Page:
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ARS Home » Northeast Area » Beltsville, Maryland (BARC) » Beltsville Agricultural Research Center » Animal Biosciences & Biotechnology Laboratory » Research » Publications at this Location » Publication #352033

Research Project: Novel Integrated Nutrition and Health Strategies to Improve Production Efficiencies in Poultry

Location: Animal Biosciences & Biotechnology Laboratory

Title: Effects of heat stress on hypothalamic and pituitary mRNA expression in broilers

item BECKFORD, RONIQUE - University Of Maryland
item FARLEY, LINDA - University Of Maryland
item ELLESTAD, LAURA - University Of Georgia
item Proszkowiec-Weglarz, Monika
item BRADY, KRISTEN - University Of Maryland
item PORTER, TOM - University Of Maryland

Submitted to: Poultry Science Association Meeting Abstract
Publication Type: Abstract Only
Publication Acceptance Date: 5/14/2018
Publication Date: 9/1/2018
Citation: Beckford, R.C., Farley, L., Ellestad, L.E., Proszkowiec-Wegla, M.K., Brady, K., Porter, T.E. 2018. Effects of heat stress on hypothalamic and pituitary mRNA expression in broilers. Poultry Science Association Meeting Abstract. 97:220.

Interpretive Summary:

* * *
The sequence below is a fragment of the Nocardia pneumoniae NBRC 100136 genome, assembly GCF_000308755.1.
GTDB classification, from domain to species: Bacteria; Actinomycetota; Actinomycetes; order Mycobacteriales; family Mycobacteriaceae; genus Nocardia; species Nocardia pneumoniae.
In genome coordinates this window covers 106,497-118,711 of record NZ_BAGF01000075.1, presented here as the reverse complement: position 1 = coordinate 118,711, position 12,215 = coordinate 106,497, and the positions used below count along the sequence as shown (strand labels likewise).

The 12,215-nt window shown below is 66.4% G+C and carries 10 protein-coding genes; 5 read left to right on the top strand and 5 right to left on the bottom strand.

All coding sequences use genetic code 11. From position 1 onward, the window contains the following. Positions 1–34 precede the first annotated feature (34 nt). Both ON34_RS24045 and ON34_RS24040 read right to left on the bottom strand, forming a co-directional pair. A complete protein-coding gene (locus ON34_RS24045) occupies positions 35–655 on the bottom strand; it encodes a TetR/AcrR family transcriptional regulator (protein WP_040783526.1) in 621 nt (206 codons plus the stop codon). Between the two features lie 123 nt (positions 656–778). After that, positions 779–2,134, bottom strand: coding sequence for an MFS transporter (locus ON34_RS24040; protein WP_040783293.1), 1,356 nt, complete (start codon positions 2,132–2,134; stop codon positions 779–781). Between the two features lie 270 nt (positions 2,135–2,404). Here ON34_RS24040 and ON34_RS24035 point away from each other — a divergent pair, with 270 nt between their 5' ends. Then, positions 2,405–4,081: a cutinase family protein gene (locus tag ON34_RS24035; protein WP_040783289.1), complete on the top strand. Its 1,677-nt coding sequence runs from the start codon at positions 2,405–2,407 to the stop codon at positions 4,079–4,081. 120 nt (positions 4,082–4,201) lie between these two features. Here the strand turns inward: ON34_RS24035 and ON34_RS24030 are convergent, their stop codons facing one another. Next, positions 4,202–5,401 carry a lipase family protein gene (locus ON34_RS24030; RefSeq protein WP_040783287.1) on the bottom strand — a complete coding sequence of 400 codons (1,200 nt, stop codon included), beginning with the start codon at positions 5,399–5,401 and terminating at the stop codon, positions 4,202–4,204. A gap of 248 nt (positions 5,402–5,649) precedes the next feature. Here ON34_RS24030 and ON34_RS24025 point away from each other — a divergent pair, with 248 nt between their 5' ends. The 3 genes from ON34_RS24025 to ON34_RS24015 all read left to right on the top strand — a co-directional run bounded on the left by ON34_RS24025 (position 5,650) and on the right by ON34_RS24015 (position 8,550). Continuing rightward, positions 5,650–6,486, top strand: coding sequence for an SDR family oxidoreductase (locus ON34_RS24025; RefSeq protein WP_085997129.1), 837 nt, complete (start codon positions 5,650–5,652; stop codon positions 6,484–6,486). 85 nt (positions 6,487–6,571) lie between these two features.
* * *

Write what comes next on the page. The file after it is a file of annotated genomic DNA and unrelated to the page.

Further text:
Technical Abstract: Heat stress in chickens occurs when the ambient temperature rises above the thermoneutral temperature and birds are unable to efficiently reduce their body heat. Effects of heat stress on broiler production include increased mortality rate in the flock and decreased performance by the birds that survive. Identifying a management strategy that reduces the negative consequences of heat stress and that is not labor intensive or costly would be beneficial. To effectively evaluate these strategies, it is important to measure not only production parameters but also the underlying physiological mechanisms. The hypothalamus and pituitary regulate metabolism and stress responses. Therefore, the objective of this study was to evaluate corticotropic and thyrotropic mRNA expression in the hypothalamus and pituitary of broiler chickens subjected to heat stress. At 24 days of age, Ross 708 male chickens were placed into battery cages in 8 grower batteries in each of 2 rooms maintained at 22ºC (10 birds/cage, 2 cages/battery). On d 31, four batteries from each room were moved into two rooms with an elevated ambient temperature (35ºC) for 8h for the heat stress challenge (HS). Remaining batteries stayed in the two thermoneutral rooms with an ambient temperature of 22ºC (no heat stress; NHS). After the 8h heat stress challenge, birds were euthanized and hypothalamus and pituitary samples collected from 16 birds per treatment (2 birds/cage/battery/room), flash frozen and stored at -80o C until RNA extraction. Reverse transcription qPCR was used to compare mRNA levels between HS and NHS birds. Differences in expression were determined using mixed model ANOVA (SAS v9.4, Cary NC) to compare mRNA levels of each target gene normalized to PGK1 and GAPDH (n=16/treatment) mRNA levels in the pituitary and hypothalamus respectively. In the adrenocorticotropic axis, expression of pituitary corticotropin-releasing hormone receptor 1 was significantly downregulated (P < 0.001) while corticotropin-releasing hormone receptor 2 was 2-fold higher (P=0.001) in the HS birds. Interestingly, pituitary mRNA levels for proopiomelanocortin were not significantly (P > 0.05) different. In the thyrotropic axis, heat stress increased the expression of metabolic related genes. Both thyroid hormone receptor ß (P=0.01) (2.8-fold) and thyroid stimulating hormone ß (P=0.009) (1.4-fold) were higher in HS than NHS birds. Heat stressed birds respond with a myriad of molecular events, and this study provides insight into the events occurring within the hypothalamus and pituitary. Understanding these pathways and their regulation during heat stress will enable researchers to better evaluate management strategies to combat heat stress.